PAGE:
Exploring Asheville, N.C., in Hyundai's Equus luxury sedan
I'm a sucker for a good story.
Derelict 40-year-old A-body with a small motor and a rotted-out fuel tank? Eh. But call the same car classic muscle built 50 miles from my house, four months before I was born, and lovingly--if partially--restored by a committed amateur mechanic?
Who do I make this check out to?
So I was ready to like the Grove Park Inn in Asheville, N.C., and the Hyundai Equus full-size luxury sedan I borrowed to take from Nashville to Asheville for a weekend golf trip.
The Grove Park Inn is like The Greenbrier's demure but terrific secret sibling. Like a Kardashian sister who chose instead to become an oncologist with no access to Twitter.
Built boulder-by-boulder from chunks of granite by pharmaceutical magnate E.W. Grove in 1912, the now-513-room inn was designed to be a cool summer health retreat in the Blue Ridge Mountains for sweaty, sickly Northeasterners. Early guests Henry Ford and F. Scott Fitzgerald would still recognize the inn's visage, flagstone approach and heavy oak entry doors--if not the $50 million spa built into the mountainside on the lower level in the same rock-pile style.
The Great Hall dominates the main level of the inn, overlooking a wide mountainside veranda and flanked by 10-foot-wide walk-in fireplaces (one of which was the site of William Howard Taft's resignation from the Supreme Court in 1930). The rooms in the main building are quirky and small, but elegantly appointed with period details. Rooms in the newer outer wings have a more conventional luxury-resort feel. Prices range from about $200 a night for a standard room to $779 for a large club-floor room with a view, spa access and free cocktails.
As early as 1914, the golf course adjacent to the inn was being advertised as the finest golf links in the South--not to mention free of mosquitoes, which was a big deal in the days before DEET. Twelve years later, Donald Ross completely redesigned the 6,720-yard, par-70 course, and in 2001 the resort commissioned an extensive renovation to bring it back to his original plans. Small plaques with Ross quotations dot the teeing areas, and one--"It will be difficult to negotiate some holes, but that is what golf is for"--neatly summarizes the uphill, 435-yard fourth. It's hard enough to reach the green in regulation with modern clubs and super balls. I can only imagine the old-fashioned cursing that came out of Bobby Jones' mouth after he crushed his tee shot and had a spoon left to a green protected by sand in front and out-of-bounds behind.
The Equus fits right in at the inn--elegant enough to get valet attention, but in an understated "I'm not a jerk who wears his wallet on the hood" way. Our test car, the top-of-the-line Ultimate Edition, was filled to the sills with leather, wood and technology--all standard--and even had a reclining rear seat and an integrated refrigerator in the armrest. It is powerful and quiet, and has a fantastic 17-speaker surround-sound system to capture the bassiest of basses when you're listening to NPR. My favorite innovation was what Hyundai calls thermoelectric front seats--saddles with temperature and humidity control systems to keep your butt in a comfortable microclimate.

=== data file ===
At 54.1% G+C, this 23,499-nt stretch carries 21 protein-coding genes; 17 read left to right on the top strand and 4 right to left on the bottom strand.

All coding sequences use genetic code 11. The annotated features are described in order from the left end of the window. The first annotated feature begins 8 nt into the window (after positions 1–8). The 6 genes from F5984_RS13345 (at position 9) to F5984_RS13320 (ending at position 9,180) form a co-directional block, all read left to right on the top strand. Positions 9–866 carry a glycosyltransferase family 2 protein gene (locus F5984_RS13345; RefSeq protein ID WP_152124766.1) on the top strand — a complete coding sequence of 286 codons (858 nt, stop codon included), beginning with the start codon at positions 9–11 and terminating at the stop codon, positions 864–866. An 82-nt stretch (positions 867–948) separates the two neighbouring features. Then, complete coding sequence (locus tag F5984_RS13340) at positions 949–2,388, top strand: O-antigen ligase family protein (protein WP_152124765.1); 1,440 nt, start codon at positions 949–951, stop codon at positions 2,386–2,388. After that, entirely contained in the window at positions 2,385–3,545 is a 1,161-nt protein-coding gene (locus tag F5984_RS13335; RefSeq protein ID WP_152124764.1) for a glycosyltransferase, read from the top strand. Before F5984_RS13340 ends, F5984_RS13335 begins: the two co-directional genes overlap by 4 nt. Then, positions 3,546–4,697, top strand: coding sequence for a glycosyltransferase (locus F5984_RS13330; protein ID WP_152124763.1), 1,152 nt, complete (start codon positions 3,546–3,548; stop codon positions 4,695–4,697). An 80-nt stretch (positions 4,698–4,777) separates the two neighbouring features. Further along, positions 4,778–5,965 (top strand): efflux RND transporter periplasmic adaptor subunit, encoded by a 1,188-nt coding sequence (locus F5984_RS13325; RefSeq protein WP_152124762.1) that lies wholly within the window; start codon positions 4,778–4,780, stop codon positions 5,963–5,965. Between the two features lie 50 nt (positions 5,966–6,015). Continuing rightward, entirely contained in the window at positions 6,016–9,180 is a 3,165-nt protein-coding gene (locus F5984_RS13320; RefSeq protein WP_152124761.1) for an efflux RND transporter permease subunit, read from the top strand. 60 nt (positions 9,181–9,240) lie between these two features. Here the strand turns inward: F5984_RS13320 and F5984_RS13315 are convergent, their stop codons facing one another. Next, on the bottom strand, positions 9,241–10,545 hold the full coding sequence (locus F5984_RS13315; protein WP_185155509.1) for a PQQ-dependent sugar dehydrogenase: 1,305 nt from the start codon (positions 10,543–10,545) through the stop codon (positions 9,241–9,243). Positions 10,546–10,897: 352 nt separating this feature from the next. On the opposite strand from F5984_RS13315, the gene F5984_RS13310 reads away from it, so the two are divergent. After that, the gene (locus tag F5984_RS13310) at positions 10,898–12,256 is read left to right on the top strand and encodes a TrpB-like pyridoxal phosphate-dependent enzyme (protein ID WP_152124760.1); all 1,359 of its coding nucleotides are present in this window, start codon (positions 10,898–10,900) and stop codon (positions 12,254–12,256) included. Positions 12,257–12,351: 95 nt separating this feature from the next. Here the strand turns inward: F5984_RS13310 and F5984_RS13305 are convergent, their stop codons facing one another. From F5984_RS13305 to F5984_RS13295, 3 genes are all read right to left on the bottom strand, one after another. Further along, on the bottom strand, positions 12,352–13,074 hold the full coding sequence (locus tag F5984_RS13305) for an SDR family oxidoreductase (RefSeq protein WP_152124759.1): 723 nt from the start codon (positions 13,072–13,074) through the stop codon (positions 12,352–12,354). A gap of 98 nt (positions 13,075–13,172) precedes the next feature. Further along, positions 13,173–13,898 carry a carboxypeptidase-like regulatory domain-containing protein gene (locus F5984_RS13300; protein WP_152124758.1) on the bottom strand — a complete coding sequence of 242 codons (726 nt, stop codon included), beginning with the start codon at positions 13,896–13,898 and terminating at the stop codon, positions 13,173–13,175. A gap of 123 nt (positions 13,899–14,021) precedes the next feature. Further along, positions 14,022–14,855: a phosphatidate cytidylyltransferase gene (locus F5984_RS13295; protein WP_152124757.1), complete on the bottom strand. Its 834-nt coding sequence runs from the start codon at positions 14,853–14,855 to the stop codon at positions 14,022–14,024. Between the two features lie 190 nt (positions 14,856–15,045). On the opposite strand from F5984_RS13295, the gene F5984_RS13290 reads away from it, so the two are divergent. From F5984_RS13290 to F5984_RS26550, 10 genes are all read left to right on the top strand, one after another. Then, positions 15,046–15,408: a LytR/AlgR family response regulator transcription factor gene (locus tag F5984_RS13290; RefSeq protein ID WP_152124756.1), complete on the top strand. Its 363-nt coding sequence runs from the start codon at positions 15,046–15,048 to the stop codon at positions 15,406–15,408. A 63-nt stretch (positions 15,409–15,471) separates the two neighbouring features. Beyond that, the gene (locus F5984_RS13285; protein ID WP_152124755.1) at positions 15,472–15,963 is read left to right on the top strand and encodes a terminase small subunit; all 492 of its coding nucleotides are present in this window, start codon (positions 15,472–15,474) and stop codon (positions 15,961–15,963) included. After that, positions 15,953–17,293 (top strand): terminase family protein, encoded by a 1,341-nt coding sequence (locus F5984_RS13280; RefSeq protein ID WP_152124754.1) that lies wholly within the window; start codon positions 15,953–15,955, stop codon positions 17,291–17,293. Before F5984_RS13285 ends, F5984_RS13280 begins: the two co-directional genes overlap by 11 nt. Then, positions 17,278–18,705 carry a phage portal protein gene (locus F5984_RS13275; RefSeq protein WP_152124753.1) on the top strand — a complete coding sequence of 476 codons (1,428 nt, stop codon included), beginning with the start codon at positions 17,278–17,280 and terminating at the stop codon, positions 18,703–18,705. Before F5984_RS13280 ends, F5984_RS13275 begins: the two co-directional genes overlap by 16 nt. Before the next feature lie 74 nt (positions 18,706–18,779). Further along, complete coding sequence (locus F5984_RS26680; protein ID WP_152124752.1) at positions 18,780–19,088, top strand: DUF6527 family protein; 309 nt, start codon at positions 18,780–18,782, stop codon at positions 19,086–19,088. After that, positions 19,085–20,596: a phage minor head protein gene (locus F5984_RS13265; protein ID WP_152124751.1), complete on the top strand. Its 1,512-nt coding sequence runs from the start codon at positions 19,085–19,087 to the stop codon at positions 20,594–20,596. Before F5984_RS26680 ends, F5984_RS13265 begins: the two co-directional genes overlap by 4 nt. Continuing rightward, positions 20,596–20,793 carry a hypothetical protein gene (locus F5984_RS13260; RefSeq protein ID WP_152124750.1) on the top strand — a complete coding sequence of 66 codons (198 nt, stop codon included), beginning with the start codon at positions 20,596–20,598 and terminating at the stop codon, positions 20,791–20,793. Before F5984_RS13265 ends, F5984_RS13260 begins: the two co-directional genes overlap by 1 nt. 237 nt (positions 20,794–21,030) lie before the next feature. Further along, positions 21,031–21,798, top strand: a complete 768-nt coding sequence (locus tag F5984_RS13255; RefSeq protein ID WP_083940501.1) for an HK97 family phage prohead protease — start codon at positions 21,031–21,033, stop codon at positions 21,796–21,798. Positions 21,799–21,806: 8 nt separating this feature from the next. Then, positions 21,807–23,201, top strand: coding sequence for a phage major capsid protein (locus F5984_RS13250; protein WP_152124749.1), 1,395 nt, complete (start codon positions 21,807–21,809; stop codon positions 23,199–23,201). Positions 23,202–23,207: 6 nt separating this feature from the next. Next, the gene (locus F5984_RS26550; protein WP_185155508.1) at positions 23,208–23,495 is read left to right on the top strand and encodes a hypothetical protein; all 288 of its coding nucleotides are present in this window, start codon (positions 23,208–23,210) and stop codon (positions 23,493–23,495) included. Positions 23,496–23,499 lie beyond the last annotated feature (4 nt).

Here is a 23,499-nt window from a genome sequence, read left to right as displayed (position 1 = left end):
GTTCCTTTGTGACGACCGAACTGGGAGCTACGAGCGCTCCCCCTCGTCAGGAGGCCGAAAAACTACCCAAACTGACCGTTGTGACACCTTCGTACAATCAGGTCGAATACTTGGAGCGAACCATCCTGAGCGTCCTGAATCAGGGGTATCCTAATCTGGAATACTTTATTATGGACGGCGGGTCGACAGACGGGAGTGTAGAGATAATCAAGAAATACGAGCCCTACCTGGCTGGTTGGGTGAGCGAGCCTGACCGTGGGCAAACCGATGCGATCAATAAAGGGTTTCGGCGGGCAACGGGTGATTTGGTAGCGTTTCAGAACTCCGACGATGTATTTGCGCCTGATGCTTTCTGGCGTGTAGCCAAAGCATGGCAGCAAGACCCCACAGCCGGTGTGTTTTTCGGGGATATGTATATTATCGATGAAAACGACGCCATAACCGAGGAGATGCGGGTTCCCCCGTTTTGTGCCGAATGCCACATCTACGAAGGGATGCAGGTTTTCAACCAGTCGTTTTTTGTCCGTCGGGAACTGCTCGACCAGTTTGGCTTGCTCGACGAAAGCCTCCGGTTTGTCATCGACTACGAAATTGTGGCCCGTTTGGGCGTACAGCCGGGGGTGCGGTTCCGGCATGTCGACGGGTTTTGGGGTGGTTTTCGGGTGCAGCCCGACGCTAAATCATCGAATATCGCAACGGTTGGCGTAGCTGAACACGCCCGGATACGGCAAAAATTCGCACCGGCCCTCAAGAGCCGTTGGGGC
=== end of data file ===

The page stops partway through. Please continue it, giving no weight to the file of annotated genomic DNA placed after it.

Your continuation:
The thornier question is where the big Hyundai fits in its category. It's designed to go head-to-head with the biggest, baddest Japanese and European flagship sedans, but at a discount. The Ultimate Equus has no optional equipment. You pay $67,150 and get everything--except a badge on the front everybody recognizes. A base Lexus LS costs $67,630, but that barely includes seats. Trick it out like the Equus, with leather, premium wheels and the other goodies, and it runs $80,000. It all comes down to what value you place on image.
It was apropos, then, that our runaway favorite restaurant on the trip explored the boundaries of fine cuisine from a squat cinder-block hut in an unglamorous part of Asheville. At the Admiral, they have T-shirts for sale, unironic neon beer signs behind the bar, and an ever-changing menu of finely crafted, locally sourced choices. Don't think you should eat tenderloin beef tartare with quail egg and crispy sweetbreads with white beans and bacon from a folding chair and Formica table? Suspend your skepticism and go with it.
For a more "conventional" experience, visit 12 Bones Smokehouse in the River Arts District. Experience all of Asheville's best barbecue on one plate with the Hogzilla: bacon, sausage, pulled pork and pepperjack cheese on a hoagie. Add sides of mac and cheese and baked beans, and you can eat yourself into a coma for $10.
Just don't leave the leftovers in the refrigerated armrest of your $67,000 luxury loaner.